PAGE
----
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Dr. Akmal Hussain
Distinguished Professor,
Beaconhouse National University

Newspaper: Daily Times
Dated: April 23, 2009

The speech by Mr. Sufi Muhammad, leader of the TNSM before a huge crowed in Mingora (Swat) last Saturday, represents a critical moment in the crisis of the Pakistani State. It clearly laid out the ideological framework within which the Taliban seek to achieve power and establish governance in Pakistan.

Mr. Sufi Muhammad specified the following six important postulates which made clear the strategic objective of overthrowing the existing constitutional order of Pakistan: (1) He asserted that Shariah (as interpreted by the Taliban) is seen as a divine law. (2) He defined a Muslim not just in terms of someone who believes in the Oneness of God and the fact that Muhammad was the last prophet of God, but as one who supports and helps to implement the Shariah. (3) He stipulated that the existing democratic order was an “Un-Islamic system of the infidels” and that supporting such a system was a great sin. (4) The persistence of the “Un-Islamic system of the infidels” in his view, would destroy Pakistan and that he and his supporters would defend the country in the sense of attempting to establish their version of the Shariah. (5) The Superior courts of Pakistan were seen as part of the Un-Islamic system of infidels and therefore rejected as institutions where legal appeals against Qazi courts were to be made. Instead he claimed that such appeals would be made before the soon to be formed institution of Dar-ul-Qaza. (6) The Nizam-e-Adl (the system of justice established in Swat) as an application of the Taliban version of Shariah under the “peace deal”, was seen by Mr. Sufi Muhammad as only the first stage of the implementation process of Shariah. According to him Shariah would be completed when it encompassed the institutional structures of Pakistan’s polity, economy and education.

These six postulates taken together constitute an ideological clarion call to all Muslims to join in the struggle of the Taliban to overthrow the existing democratic constitutional order in Pakistan for the establishment of their version of an Islamic State. In this sense Swat like the other areas in the NWFP occupied and governed by various groups of the Taliban, is a base area from which the ideological, political and military struggle to establish a Taliban State in Pakistan is to be conducted. Of course the Government regards the compromise in Swat as a “peace deal” even though the TNSM has clearly stated that they will only provide peace if their version of Shariah is implemented. The question is, will they stop at Swat or pursue their broad strategic goals in the rest of Pakistan once Swat is secured.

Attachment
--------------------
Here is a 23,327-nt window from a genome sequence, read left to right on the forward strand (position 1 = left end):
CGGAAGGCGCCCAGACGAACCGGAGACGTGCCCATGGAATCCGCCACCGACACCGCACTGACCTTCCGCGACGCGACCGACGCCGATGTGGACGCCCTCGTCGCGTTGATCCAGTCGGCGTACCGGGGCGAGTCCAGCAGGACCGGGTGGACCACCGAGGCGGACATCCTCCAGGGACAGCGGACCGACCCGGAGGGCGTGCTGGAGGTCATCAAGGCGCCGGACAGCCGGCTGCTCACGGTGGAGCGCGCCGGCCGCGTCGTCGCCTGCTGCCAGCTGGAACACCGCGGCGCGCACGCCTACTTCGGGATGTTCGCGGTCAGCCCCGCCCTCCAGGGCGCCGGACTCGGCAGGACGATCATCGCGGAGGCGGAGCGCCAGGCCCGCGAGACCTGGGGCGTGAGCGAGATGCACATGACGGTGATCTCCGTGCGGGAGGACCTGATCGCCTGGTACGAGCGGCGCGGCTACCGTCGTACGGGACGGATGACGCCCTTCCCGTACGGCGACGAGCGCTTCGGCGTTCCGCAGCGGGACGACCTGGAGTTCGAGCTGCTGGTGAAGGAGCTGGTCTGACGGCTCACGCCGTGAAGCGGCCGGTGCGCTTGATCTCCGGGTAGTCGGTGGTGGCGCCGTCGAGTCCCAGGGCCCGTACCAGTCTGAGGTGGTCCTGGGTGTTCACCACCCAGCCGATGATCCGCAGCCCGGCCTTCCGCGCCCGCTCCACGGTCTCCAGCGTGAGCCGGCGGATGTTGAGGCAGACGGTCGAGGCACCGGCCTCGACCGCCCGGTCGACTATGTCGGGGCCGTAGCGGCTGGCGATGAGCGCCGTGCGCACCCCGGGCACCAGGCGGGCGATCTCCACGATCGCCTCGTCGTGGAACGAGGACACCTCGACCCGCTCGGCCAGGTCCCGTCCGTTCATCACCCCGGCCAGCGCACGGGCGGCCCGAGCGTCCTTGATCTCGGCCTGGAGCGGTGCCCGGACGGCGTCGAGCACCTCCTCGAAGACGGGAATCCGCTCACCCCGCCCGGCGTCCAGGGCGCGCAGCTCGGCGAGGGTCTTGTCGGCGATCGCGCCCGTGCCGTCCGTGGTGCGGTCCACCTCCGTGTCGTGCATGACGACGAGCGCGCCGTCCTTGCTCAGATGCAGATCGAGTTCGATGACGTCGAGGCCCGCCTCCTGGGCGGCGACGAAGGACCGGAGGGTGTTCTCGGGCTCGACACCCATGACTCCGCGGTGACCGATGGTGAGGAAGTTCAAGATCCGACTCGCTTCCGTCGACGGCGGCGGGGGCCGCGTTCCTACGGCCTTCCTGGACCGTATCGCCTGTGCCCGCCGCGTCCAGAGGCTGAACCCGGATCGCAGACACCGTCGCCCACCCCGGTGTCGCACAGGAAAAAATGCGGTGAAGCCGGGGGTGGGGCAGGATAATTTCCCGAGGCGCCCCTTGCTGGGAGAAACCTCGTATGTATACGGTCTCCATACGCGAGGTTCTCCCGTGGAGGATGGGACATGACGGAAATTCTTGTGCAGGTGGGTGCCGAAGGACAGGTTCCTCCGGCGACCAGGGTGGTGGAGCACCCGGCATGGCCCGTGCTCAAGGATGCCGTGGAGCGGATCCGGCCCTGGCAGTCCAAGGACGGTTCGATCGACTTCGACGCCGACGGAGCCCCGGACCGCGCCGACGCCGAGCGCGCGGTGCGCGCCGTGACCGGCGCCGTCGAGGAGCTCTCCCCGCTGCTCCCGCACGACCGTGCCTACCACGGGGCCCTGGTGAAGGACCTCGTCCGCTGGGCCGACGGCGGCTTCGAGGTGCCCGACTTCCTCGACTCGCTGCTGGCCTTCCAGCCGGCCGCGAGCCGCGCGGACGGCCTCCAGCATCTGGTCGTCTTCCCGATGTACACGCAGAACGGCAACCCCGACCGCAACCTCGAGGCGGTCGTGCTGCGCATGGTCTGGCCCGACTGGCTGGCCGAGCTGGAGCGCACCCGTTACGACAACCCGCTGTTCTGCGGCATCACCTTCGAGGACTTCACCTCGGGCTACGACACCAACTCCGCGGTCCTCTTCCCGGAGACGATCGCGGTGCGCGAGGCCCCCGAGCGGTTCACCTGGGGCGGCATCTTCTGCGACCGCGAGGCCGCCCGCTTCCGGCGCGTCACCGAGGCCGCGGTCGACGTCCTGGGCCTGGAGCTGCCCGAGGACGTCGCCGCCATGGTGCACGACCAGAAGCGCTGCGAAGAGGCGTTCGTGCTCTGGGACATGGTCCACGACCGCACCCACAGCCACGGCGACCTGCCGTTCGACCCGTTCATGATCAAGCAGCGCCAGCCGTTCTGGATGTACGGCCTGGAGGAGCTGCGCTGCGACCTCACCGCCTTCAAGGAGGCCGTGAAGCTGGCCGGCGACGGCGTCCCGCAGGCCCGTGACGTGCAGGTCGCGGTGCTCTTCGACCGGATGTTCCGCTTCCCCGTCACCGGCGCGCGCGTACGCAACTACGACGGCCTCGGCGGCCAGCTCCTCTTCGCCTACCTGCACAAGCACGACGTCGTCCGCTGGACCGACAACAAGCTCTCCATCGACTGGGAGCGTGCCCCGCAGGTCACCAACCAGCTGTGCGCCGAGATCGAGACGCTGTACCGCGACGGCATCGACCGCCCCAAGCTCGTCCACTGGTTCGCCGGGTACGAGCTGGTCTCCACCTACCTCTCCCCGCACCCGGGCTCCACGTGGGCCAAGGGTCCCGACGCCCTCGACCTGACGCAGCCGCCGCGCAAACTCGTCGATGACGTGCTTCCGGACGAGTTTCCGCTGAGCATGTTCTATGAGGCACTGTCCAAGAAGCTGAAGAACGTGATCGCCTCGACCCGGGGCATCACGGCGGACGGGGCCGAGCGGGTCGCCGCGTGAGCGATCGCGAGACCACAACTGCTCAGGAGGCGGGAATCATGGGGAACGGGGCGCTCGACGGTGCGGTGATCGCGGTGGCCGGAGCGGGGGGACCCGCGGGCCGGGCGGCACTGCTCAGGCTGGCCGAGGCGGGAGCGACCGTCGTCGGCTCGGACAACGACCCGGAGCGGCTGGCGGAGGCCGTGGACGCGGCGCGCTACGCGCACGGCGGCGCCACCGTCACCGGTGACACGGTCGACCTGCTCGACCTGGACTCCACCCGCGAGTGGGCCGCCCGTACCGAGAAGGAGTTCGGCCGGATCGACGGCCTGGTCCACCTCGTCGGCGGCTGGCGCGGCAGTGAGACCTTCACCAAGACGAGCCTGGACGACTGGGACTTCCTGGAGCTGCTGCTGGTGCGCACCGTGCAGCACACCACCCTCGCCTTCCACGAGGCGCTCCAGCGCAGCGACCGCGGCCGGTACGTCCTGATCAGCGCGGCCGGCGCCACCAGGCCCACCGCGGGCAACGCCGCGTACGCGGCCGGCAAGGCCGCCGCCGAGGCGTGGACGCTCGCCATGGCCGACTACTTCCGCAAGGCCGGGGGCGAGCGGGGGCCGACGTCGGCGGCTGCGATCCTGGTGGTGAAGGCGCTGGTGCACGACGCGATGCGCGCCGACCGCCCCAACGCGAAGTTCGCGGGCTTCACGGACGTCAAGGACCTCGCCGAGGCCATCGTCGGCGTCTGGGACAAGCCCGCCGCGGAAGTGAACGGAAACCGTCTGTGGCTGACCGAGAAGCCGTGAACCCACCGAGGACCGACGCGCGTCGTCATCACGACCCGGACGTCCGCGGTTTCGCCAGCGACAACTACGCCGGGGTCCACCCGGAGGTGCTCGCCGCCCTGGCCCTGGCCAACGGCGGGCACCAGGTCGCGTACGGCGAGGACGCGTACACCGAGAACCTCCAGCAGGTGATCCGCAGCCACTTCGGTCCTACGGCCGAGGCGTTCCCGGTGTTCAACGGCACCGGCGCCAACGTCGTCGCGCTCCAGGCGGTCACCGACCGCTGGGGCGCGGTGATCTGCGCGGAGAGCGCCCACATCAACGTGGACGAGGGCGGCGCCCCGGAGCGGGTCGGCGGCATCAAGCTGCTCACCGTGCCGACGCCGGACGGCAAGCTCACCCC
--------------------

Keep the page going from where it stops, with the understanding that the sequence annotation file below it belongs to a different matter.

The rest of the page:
Clearly there is a high quality military mind behind the Taliban strategy. In the first phase large swathes of FATA were captured and a system of governance established by the Taliban at the level of a system of justice, the provision of livelihoods for the poor, a system of recruitment and military training. In the second stage they enlarged their territorial control over some of the settled areas of the NWFP. At the same time guerilla raids were conducted on key targets in the major cities of the country. The purpose was to undermine the confidence of the citizens in the ability of the State to fulfill the most basic function in terms of which it seeks legitimacy: protection of life of its citizens. In the third stage there is a shift from the valleys to the urban centers where strongholds have now been established. These strongholds of urban guerillas are located in the major cities such as Peshawar in the North, Lahore in the East, Multan and Karachi in the South and Quetta in the West. Pakistan is encircled by urban guerilla forces poised to unleash mayhem of an intensity and scale unprecedented in Pakistan. If and when this happens, it could be a prelude to takeover.

The events in Swat fit a pattern of strategy that is slowly being unveiled. Only time will tell whether the Swat deal will give “peace in our time” as Chamberlain put it or will constitute what Churchill called the “end of the beginning”. For many Pakistanis who are now leaving the country, this is the beginning of the end. It is time for the government, the military and the people of Pakistan to grasp the significance of the historic speech by Mr. Sufi Muhammad.
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